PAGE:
Gallup: Tax Cut Not Moving the November Needle

Paul Ryan
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A Gallup poll shows a very mixed reaction by Americans to the GOP tax cut, creating another November problem for the establishment wing of the GOP.

“Republicans have been increasingly more positive about their federal income taxes since [President Donald] Trump took office last year … [but] independents’ and Democrats’ views have not changed much,” Gallup reported April 16 about its survey of 1,015 adults, which was conducted early April.

That’s bad news for the GOP leadership, which is hoping that the tax benefits will spike turnout by GOP voters, help with independents and mute Democratic opposition. Without strong voter support for the tax bill, beleaguered GOP legislators will be pressured to find other issues to champion, such as President Donald Trump’s successful low-immigration/high-wage platform.

The Gallup survey noted:

The poll finds no change in Americans’ reaction to the [tax] law since the last update in February, with 39% saying they approve of it, and little improved over Gallup’s initial post-passage reading in January, when 33% approved. The majority, 52%, disapprove of the law.

 

But there was some good news:

Naturally, support for the law differs by party as 78% of Republicans versus 36% of independents and 15% of Democrats approve of it. Republicans broad support conforms to their lower belief that their own taxes are too high.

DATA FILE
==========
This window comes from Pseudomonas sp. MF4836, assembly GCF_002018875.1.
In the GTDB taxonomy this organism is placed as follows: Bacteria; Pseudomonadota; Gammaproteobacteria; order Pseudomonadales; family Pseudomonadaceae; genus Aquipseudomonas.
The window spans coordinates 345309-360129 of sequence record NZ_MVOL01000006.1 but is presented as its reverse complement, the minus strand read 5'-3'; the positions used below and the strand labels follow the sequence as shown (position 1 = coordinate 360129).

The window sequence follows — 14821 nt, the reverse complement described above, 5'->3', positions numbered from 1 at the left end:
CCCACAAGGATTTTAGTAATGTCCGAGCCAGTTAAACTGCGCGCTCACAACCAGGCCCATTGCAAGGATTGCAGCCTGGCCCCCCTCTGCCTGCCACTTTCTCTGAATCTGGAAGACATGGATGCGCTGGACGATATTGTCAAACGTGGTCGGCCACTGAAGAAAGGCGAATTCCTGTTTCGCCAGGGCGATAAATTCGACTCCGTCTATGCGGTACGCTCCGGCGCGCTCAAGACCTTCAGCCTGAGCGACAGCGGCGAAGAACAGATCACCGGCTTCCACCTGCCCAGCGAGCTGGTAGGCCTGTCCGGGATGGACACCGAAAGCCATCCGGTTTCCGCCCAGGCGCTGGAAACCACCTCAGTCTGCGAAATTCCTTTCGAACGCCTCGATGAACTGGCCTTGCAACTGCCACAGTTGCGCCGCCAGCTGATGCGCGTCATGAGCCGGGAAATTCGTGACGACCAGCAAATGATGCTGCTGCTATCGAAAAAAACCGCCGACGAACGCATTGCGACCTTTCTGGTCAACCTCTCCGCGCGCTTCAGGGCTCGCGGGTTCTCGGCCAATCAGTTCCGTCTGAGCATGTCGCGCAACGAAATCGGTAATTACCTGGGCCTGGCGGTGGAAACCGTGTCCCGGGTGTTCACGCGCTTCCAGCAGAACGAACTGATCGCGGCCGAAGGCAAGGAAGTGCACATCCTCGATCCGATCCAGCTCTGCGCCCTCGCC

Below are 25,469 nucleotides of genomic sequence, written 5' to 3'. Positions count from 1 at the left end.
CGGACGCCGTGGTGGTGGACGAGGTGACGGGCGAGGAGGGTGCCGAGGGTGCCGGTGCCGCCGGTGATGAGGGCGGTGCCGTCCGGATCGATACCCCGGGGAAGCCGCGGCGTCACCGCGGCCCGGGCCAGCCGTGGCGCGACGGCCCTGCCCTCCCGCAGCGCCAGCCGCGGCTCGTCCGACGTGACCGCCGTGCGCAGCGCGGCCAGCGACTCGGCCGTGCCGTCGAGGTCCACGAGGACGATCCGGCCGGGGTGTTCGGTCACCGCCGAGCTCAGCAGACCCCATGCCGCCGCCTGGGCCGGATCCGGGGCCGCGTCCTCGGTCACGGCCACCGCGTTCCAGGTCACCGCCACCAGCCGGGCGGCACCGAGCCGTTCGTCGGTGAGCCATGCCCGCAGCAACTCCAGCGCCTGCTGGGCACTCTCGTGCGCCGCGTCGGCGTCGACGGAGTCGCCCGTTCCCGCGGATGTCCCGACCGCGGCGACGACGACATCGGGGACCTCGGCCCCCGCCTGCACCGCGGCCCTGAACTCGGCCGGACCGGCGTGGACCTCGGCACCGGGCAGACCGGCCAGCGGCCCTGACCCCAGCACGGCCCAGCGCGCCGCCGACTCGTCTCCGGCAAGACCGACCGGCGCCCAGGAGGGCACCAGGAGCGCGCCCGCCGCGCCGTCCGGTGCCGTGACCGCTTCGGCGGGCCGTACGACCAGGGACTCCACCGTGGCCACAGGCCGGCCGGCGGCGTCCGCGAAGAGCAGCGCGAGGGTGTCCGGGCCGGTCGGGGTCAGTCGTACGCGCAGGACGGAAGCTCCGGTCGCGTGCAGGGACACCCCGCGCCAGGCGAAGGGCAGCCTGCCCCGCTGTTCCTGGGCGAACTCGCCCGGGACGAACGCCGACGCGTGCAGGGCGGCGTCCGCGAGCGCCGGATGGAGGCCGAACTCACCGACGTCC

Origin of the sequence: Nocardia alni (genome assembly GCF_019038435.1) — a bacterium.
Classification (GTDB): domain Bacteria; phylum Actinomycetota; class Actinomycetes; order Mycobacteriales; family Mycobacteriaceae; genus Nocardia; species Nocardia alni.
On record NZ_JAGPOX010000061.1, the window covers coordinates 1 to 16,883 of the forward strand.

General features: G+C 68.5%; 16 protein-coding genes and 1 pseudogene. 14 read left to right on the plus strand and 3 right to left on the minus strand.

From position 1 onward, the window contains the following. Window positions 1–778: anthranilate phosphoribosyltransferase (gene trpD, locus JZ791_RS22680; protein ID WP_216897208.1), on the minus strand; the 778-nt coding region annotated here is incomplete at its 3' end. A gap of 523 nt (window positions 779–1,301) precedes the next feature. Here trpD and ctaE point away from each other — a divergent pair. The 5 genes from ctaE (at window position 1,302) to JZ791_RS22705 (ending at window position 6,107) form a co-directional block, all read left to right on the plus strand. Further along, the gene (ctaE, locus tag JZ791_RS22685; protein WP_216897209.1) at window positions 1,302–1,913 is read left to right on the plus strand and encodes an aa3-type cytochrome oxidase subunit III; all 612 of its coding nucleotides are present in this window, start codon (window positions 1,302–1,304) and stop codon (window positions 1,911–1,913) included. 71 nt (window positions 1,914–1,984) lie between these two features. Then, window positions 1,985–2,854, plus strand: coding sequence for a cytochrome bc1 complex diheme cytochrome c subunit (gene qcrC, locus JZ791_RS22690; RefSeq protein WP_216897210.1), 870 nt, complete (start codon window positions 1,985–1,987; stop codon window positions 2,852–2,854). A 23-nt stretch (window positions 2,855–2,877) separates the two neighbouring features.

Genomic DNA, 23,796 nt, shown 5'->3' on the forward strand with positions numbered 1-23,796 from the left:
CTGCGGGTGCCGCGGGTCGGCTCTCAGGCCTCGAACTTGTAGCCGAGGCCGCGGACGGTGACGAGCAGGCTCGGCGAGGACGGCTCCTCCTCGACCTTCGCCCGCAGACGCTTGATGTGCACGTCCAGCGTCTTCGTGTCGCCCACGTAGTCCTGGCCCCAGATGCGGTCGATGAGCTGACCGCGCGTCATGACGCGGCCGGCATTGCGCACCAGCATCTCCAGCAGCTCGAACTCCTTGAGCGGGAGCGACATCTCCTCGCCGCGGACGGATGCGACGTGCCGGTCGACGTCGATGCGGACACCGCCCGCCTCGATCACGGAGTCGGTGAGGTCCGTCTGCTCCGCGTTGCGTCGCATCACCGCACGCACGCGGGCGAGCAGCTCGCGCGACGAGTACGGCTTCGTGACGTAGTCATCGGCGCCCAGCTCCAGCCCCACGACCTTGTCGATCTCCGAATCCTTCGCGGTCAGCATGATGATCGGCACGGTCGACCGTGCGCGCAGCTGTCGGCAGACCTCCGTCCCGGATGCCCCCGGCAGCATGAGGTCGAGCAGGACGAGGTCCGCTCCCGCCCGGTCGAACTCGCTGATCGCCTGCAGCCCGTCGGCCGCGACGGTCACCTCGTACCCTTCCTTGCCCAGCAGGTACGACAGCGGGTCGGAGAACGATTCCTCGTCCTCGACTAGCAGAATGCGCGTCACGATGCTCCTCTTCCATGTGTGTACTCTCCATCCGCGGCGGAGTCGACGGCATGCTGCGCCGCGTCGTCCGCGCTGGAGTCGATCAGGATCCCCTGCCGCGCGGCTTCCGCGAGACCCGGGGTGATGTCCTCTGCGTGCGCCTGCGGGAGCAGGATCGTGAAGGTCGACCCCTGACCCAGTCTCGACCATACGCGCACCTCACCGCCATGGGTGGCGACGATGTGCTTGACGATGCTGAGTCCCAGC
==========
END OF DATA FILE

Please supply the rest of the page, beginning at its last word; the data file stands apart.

Eleven percent of independent voters told Gallup that the tax bill has raised their taxes, 13 percent say it dropped their taxes, and 62 percent were unsure or declined to answer.

Among Republican voters, 6 percent said their taxes have gone up, 28 said their taxes went down and 56 percent are unsure.

The survey reported the most positive results for middle-class people amid optimistic responses from Republicans and independents:

The proportion of Americans saying middle-income people pay their fair share rose this year from 40% to 51%. The percentage saying middle-income people pay too much dropped concomitantly from 51% to 42%.

Tax cuts for corporations didn’t win the GOP any favors, according to Gallup. “Now, while the majority of Americans continue to say corporations pay too little, the percentage saying “fair share” has edged up by five percentage points.,” the survey said.

 

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